Alison – There were students who needed a lot more direction, and we provided artworks for them. But the students that were much more independent were able to find a huge variety of artworks, particularly the Indigenous artwork that they chose, there was a huge amount of difference in what people were actually finding and were really interested in. For the art history and art criticism side of the course, while our main art students are learning the techniques of weaving and making some small baskets and things like that, we're going to have a look at the Tjanpi Desert Weavers. I particularly like them because I actually majored in textiles when I did my visual arts degree at the University of Wollongong, so I've always had a big interest in textiles, and I think that's probably another reason why we want to bring this into the course, because it's something that I'm good at and passionate about, and I always find it easier to teach things if you're actually passionate about them. So, the fact that it's an all women group of weavers is also great, but at the same time we'll also tie in some printmaking from the region, and we will look at Badger Bates as a fairly local artist.

Alex – One of my personal favourites Badger Bates.

Alison – Yes, I know that! And it also gives us a chance to talk a lot about the structural frame and the cultural frame with Badger Bates' printmaking especially.

Alex – One of the big things in visual arts as a subject is the use of the art diary, do you have any particular things that you've been doing with your visual art diaries in Stage 4?

Alison – Previously, we had just included in their book packs that they were getting from the office supply store, just a basic visual arts diary with the black cover and the spiral bound white pages. We still encourage students to have a physical visual art diary, but Willyama High School this year has implemented a 1 to 1 student to device ratio, and students have all been allocated lockers, and they've all got their laptops and they're responsible for picking them up in the morning and putting them away in the afternoon and charging them. So, teachers spent a lot of time last year with Covid learning to go online and teach online. We didn't spend our professional learning budget because we couldn't go anywhere, so the school decided to put the professional learning budget towards teacher professional learning with technology which we did here based at school, and teachers were all issued with Surface Pros, I think that's what they're called, I'm not sure, and we all started using Teams. We had originally in the past used Google Classroom, it was a bit of a mishmash, teachers were using all kinds of things, but it's a school thing now that we use Teams from Microsoft 365. So, we set up our class notebooks where we can keep digital copies of all the class learning activities. And all of the students have their own class notebook for each class that they have.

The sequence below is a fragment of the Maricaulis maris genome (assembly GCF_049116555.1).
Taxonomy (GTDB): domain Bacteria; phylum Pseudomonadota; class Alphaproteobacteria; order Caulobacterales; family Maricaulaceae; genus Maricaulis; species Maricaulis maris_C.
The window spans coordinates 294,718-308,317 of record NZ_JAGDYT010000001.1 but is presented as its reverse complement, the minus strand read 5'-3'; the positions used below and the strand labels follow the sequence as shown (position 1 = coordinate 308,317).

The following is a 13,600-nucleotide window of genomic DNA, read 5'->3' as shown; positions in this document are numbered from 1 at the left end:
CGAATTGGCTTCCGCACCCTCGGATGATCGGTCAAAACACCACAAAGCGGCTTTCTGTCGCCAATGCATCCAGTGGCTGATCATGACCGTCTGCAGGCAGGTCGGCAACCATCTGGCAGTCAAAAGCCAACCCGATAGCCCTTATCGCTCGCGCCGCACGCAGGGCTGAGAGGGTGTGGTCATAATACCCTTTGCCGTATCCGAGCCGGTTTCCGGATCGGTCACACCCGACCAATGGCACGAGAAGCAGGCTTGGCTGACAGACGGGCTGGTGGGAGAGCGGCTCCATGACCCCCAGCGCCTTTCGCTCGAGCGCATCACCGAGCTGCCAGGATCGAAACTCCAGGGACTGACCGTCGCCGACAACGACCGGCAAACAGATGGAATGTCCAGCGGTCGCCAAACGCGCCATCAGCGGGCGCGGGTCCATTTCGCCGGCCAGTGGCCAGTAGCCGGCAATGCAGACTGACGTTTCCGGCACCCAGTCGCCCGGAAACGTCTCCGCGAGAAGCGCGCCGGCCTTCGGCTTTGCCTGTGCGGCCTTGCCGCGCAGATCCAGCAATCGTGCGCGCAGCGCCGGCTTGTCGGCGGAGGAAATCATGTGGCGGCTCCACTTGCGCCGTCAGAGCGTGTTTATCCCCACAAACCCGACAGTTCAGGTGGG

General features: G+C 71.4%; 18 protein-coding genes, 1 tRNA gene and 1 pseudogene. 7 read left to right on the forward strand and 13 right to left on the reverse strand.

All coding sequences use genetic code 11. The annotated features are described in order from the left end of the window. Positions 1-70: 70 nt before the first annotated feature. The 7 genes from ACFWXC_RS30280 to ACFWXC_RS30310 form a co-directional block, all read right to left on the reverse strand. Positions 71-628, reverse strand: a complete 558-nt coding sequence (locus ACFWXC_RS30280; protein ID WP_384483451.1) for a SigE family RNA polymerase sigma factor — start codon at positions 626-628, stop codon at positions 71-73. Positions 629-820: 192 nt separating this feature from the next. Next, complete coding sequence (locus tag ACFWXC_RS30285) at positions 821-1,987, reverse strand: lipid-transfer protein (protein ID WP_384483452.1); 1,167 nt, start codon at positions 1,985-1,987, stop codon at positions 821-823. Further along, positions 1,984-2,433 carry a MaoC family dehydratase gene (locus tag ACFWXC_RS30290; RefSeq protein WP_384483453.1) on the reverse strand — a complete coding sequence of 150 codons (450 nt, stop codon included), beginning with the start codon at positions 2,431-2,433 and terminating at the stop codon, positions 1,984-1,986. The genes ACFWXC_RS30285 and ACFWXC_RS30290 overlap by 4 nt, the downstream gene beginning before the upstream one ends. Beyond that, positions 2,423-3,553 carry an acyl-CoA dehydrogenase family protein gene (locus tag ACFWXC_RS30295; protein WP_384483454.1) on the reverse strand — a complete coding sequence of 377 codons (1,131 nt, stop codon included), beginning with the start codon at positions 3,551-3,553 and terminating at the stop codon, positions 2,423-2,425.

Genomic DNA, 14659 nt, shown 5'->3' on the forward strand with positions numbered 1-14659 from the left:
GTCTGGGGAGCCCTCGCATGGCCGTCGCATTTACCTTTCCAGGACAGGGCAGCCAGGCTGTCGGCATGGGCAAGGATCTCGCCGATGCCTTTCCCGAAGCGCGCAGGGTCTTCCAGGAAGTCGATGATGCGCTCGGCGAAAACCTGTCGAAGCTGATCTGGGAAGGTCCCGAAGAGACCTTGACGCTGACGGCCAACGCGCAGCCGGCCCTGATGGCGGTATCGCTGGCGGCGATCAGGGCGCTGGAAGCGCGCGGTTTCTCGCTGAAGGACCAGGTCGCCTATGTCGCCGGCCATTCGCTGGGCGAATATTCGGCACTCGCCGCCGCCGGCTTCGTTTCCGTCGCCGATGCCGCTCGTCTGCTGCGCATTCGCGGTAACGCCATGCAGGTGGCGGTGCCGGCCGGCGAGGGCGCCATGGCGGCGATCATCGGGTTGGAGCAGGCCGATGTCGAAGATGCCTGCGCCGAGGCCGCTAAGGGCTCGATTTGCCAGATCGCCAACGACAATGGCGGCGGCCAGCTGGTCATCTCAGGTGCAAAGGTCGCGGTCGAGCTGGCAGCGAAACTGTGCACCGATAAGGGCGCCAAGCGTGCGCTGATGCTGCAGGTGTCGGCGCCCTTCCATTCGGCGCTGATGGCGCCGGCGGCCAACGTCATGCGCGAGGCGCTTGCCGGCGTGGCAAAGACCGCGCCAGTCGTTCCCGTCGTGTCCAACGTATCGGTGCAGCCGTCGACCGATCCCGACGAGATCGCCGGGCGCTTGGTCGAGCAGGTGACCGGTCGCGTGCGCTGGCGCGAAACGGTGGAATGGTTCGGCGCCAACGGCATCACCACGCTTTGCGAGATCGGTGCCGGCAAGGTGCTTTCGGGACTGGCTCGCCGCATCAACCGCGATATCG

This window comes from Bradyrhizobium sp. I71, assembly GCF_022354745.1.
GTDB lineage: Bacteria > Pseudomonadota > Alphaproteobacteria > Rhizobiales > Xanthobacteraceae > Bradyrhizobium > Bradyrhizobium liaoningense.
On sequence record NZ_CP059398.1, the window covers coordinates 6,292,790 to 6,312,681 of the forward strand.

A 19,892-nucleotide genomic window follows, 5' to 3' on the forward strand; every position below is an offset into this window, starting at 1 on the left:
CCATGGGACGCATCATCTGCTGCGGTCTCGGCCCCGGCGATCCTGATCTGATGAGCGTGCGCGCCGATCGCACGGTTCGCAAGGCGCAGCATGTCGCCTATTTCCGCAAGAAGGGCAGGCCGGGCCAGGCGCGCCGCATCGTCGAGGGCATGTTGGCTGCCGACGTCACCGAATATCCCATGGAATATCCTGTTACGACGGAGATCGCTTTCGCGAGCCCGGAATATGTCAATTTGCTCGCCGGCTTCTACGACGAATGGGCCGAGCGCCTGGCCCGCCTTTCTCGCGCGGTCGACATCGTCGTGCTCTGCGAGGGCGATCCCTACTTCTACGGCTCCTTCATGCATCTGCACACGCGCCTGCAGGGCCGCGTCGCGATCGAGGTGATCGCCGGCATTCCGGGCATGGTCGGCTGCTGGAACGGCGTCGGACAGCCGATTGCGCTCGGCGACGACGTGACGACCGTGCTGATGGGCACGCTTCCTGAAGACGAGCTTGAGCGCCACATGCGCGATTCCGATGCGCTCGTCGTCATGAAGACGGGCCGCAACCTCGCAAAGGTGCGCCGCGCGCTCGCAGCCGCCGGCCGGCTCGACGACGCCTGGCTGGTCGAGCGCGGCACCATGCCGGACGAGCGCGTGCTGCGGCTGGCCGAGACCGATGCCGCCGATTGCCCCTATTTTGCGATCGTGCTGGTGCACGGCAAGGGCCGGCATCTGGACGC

Alex – Ah, great!

Alison – So my students are encouraged to photograph all of the artworks that they're making on paper or in their diaries, and to upload them into a digital visual arts diary, which means that I can access what they've done and know what they're up to from anywhere. They don't actually physically have to bring a diary to school if they want to keep it at home to work in, and just work on paper at school. That was also an issue we had in the past that not all kids would remember their diaries, not all kids even went and bought diaries. So, this gives us a way of being able to make sure that each kid is on track with their learning that we're doing across the year. So that's our plan anyway, so we'll see how it goes, and so far it's been well received. The kids like having the laptops. I think they feel that they're being trusted with this device, and a lot of them are really learning a great deal of responsibility with it. There were a few hiccups at first where people were forgetting where their locker was and what their code to get into their locker was. But now we've been at it for a few weeks it's all starting to smooth out, and we get to see how it goes. It also is going to give me a chance to set up a whole lot of forms and other things that we can do through Microsoft 365 so that we can track the kids' understanding and learning so we can do quick quizzes at the end of the class, just revisiting the frames and just checking their understanding of things like that. So obviously being visual arts we can't go fully online, we still need to be able to teach the skills processes of making art, but it gives us a whole heap of tools that we didn't have before. So that's the exciting part about what we're doing.